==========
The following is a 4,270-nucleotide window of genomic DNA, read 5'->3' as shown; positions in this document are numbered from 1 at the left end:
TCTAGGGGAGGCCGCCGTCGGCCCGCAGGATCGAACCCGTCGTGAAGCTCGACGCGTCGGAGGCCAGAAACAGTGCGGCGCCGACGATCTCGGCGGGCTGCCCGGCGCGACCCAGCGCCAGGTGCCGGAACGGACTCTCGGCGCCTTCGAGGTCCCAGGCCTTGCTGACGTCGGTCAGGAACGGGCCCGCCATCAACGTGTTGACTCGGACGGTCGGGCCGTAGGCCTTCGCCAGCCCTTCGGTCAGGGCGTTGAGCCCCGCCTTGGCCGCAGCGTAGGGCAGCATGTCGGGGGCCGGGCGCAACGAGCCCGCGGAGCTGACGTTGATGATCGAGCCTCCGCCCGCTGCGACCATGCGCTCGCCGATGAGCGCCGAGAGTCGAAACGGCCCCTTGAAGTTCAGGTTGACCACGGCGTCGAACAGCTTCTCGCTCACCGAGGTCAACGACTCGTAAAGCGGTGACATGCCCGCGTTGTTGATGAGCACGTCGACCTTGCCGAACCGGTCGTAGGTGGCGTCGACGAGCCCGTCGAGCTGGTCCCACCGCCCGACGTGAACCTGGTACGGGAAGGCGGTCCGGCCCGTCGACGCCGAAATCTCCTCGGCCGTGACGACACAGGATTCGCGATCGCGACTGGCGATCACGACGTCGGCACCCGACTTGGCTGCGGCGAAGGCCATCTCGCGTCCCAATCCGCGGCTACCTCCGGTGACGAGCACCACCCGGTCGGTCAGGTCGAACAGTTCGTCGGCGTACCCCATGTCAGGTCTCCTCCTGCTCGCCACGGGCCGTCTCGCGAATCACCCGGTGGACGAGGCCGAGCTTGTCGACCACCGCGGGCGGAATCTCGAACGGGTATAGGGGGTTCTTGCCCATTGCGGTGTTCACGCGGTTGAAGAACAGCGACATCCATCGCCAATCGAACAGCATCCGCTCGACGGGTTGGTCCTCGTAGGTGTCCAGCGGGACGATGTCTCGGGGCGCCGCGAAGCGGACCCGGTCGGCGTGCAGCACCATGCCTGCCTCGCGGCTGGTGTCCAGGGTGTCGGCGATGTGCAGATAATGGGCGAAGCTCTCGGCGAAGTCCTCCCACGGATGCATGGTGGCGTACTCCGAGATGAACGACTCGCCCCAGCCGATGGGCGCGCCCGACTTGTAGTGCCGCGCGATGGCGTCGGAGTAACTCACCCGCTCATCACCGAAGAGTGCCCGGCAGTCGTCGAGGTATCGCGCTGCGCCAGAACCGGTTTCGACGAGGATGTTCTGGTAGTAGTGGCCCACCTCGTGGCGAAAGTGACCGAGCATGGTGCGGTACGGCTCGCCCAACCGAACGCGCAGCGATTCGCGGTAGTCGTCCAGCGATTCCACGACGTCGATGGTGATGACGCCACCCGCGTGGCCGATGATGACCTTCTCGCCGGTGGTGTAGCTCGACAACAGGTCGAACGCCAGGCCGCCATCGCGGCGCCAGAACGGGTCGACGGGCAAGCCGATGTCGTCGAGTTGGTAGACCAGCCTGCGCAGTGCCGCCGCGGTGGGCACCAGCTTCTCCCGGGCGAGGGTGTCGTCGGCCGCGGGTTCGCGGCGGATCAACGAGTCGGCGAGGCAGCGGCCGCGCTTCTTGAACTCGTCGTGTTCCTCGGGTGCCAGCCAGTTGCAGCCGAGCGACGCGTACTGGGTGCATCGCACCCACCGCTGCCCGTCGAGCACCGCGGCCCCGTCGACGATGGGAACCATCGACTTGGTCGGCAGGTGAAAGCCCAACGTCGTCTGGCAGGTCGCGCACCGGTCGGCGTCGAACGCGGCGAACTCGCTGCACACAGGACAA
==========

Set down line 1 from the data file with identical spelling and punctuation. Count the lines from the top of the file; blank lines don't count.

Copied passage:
The following is a 4,270-nucleotide window of genomic DNA, read 5'->3' as shown; positions in this document are numbered from 1 at the left end: